Seyfarth Synopsis: The Department of Transportation says that an airline’s provision of an accessible alternative website violates the Air Carrier Access Act (ACAA), so are such websites an acceptable means of providing access under the ADA?

In response to the onslaught of website accessibility lawsuits against public accommodations covered by Title III of the ADA,

Seyfarth Synopsis: Due process, DOJ’s failure to enact regulations, and whether the ADA covers websites arguments dominated the recent Domino’s Ninth Circuit oral argument.

In the increasing morass of varying state and federal district court opinions in website accessibility cases, we will soon have two additional federal appellate decisions to provide more guidance of precedential

Seyfarth Synopsis: DOJ’s response to members of Congress about the explosion in website accessibility lawsuits contains some helpful guidance for public accommodations fighting these claims.

As we reported in June, 103 members of the House of Representatives from both parties asked Attorney General Jeff Sessions to “state publicly that private legal action under the ADA

Seyfarth Synopsis:  Plaintiffs secure a second judgment in a federal website accessibility lawsuit while most of the others successfully fended off motions to dismiss. 

2018 has been a bad year for most businesses that have chosen to fight website accessibility cases filed under Title III of the ADA.  Plaintiffs filing in federal court secured their

Seyfarth Synopsis: The World Wide Web Consortium just published an expanded version of the WCAG to add 17 more requirements to address new technologies and other digital barriers for individuals with disabilities.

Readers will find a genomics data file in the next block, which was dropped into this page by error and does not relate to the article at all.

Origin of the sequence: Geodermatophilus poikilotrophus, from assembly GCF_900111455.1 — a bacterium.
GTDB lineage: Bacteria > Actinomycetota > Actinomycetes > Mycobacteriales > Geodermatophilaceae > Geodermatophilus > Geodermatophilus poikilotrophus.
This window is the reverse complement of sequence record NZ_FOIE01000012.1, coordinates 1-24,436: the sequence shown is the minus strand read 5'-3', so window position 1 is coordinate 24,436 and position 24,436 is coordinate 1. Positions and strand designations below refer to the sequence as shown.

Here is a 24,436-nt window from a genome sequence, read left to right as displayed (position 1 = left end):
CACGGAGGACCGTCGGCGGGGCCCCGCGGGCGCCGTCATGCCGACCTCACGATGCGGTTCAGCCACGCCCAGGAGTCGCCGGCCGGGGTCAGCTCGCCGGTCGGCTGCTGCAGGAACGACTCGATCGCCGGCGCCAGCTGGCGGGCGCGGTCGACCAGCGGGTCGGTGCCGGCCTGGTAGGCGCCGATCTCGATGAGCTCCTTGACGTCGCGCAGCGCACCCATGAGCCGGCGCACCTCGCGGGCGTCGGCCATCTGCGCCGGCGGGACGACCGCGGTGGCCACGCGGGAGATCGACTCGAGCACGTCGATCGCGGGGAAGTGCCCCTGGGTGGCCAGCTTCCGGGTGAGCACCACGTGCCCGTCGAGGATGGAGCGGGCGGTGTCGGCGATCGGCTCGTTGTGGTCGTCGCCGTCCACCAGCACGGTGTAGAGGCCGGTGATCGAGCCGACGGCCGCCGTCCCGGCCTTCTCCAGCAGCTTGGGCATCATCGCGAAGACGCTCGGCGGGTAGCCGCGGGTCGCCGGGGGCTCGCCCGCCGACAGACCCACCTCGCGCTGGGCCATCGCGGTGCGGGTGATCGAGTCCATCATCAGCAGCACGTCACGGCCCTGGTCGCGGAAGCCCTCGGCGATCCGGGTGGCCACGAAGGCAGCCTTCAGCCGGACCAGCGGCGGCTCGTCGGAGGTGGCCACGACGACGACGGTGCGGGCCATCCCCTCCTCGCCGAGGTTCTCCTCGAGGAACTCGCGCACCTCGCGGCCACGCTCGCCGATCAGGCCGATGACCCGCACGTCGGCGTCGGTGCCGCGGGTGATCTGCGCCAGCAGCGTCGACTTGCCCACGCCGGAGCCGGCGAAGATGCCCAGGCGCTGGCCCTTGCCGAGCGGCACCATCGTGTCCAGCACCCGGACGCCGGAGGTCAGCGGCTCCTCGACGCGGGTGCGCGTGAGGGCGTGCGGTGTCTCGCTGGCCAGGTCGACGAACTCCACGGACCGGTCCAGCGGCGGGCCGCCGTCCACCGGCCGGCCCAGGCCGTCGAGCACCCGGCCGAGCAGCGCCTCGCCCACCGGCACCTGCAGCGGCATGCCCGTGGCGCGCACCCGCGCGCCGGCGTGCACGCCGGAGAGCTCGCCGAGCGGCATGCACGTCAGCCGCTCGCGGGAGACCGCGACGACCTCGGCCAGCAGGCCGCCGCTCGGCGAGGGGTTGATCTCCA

On June 5, the private body of web accessibility experts called the World Wide Web Consortium (W3C) published its update to the

On May 21, a California state court in Los Angeles held on summary judgment that the Whisper Lounge restaurant violated California’s Unruh Act by having a website that could not be used by a blind person with a screen reader, and ordered the restaurant to make its website comply with the Web Content Accessibility Guidelines

Seyfarth Synopsis: California will soon have a new law requiring WCAG 2.0 AA compliance for state agencies’ websites by 2019.

On October 14, 2017 California Governor Jerry Brown signed into law AB 434, which will create a new Government Code section 11546.7 and require, beginning July 1, 2019, state agencies and state entities to

Cruise Ship Anchored in The CaribbeanIn late July, coinciding with the 25th Anniversary of the Americans with Disabilities Act (“ADA”), the Department of Justice (“DOJ”) entered into a landmark settlement agreement with Carnival Corp. to improve the physical accessibility of 62 cruise ships sailing under the Carnival Cruise Line, Holland America Line, and Princess Cruise brands.  The agreement, also

By Minh Vu and Kylie Byron

The Department of Justice (DOJ) is continuing to pressure businesses to make their websites accessible even while it is drafting proposed regulations for websites that are supposedly coming out this June.  The latest business targeted by DOJ is the National Museum of Crime and Punishment, which entered into

By Minh N. Vu and Paul H. Kehoe

The Department of Justice (DOJ) yesterday announced a settlement [here and here] with Peapod, the country’s leading internet grocery retailer and delivery service, concerning its website and mobile application.  The agreement exemplifies the DOJ’s continued focus on requiring public accommodations to ensure that their websites